Cupertino Mayor Wants Apple to Pay More Taxes

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Apple is so big in Cupertino, California, that city council members don’t want to offend them, says city Mayor Barry Chang. The mayor is pushing Apple to pay more to the town, but has had little success, as a recent proposal didn’t win the support of city council members.

Chang proposed that Apple should give the city $100 million to improve its ageing infrastructure: that, in the light of the construction of Apple Campus 2 (nicknamed the “Death Star” or “The Spaceship”), which should be ready by the end of this year. Speaking with the Guardian, Chang highlighted the problems the City of Cupertino is facing, the aging infrastructure, crowded roads and noise, which prompted some in the city to try to put a stop to more development.

Chang believes this is the wrong direction: The city shouldn’t stop development, because it would hurt the regional economy. It should raise taxes on the wealthy companies such as Apple, instead. Hence, he came up with the proposal, which, ultimately, didn’t get a “yes” vote from council members.

Speaking with the Guardian, the Mayor mentioned a recent city council meeting in which some residents protested about the lack of funding for public projects:

“They ball up the paper and throw it, and they say ‘You’re making all the wrong decisions’,” Chang said. “In the meantime Apple is not willing to pay a dime. They’re making profit, and they should share the responsibility for our city, but they won’t. They abuse us.”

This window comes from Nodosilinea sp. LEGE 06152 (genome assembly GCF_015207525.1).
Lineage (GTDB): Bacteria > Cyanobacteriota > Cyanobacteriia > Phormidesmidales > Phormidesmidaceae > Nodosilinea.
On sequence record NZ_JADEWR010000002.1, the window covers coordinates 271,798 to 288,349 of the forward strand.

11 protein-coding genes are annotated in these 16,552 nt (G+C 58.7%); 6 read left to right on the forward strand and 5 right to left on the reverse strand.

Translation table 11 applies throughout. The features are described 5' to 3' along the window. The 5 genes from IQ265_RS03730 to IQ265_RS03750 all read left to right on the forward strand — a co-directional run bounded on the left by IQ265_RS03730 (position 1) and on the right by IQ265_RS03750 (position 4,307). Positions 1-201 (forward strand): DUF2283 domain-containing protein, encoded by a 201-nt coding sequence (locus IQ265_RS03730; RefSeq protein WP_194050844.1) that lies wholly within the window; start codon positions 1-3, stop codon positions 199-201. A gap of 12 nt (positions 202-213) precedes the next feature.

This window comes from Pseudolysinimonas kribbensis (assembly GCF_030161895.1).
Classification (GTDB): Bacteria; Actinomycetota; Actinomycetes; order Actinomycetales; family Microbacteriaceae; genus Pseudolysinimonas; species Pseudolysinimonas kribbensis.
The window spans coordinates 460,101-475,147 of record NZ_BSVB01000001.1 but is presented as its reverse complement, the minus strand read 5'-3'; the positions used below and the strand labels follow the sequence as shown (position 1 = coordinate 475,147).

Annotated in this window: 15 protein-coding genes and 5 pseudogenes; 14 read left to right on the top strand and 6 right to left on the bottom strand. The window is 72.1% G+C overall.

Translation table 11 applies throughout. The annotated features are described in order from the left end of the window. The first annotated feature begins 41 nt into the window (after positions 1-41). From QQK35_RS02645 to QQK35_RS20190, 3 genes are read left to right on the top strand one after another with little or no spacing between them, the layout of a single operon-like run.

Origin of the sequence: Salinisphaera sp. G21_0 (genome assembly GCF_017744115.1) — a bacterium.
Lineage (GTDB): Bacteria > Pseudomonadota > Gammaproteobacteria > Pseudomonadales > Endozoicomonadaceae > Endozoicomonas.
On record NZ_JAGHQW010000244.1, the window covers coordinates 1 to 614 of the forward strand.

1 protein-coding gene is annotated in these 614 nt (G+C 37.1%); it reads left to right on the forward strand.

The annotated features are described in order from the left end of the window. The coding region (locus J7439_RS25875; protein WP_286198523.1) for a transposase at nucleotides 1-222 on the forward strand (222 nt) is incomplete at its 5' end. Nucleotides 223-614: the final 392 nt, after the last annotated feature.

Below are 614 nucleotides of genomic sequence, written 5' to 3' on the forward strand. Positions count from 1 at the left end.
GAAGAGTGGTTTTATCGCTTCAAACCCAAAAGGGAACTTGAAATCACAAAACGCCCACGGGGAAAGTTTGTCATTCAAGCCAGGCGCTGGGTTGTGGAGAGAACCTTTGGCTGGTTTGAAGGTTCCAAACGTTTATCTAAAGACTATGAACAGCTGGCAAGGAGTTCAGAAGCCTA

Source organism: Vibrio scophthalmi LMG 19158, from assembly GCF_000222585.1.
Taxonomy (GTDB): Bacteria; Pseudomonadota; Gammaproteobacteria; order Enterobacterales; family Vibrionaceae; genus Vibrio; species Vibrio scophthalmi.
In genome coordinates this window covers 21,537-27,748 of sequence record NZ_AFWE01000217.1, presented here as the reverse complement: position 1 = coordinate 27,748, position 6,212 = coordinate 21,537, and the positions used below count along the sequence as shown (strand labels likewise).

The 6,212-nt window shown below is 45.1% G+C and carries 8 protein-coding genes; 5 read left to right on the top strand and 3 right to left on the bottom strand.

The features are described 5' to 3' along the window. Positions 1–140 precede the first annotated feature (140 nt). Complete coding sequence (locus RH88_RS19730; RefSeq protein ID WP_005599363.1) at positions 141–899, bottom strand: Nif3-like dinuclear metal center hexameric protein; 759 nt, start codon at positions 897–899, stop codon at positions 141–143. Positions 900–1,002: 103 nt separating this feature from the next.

According to an economic impact report, Apple paid $9.2 million to Cupertino in 2012 and 2013, which accounted for about 18% of the city’s general fund budget. Chang is now working on a proposal for a business employer tax that would make Apple (and similar companies) with more than 100 workers pay $1,000 per employee. From his perspective, this tax is less regressive than a higher sales tax.

Technology enthusiast, rocker, biker and writer of iPhoneinCanada.ca. Follow me on Twitter or contact me via email: istvan@iphoneincanada.ca

  • Tim

    Tough call. On one hand they increase the tax base by creating high paying jobs in the community. Those employees then pay property taxes, buy local goods, etc. On the other hand, they could certainly afford more than 10 million per year and they do have a significant impact on infrastructure wear and tear, whether it be roads to facilitate employee travel, water and sewage, etc.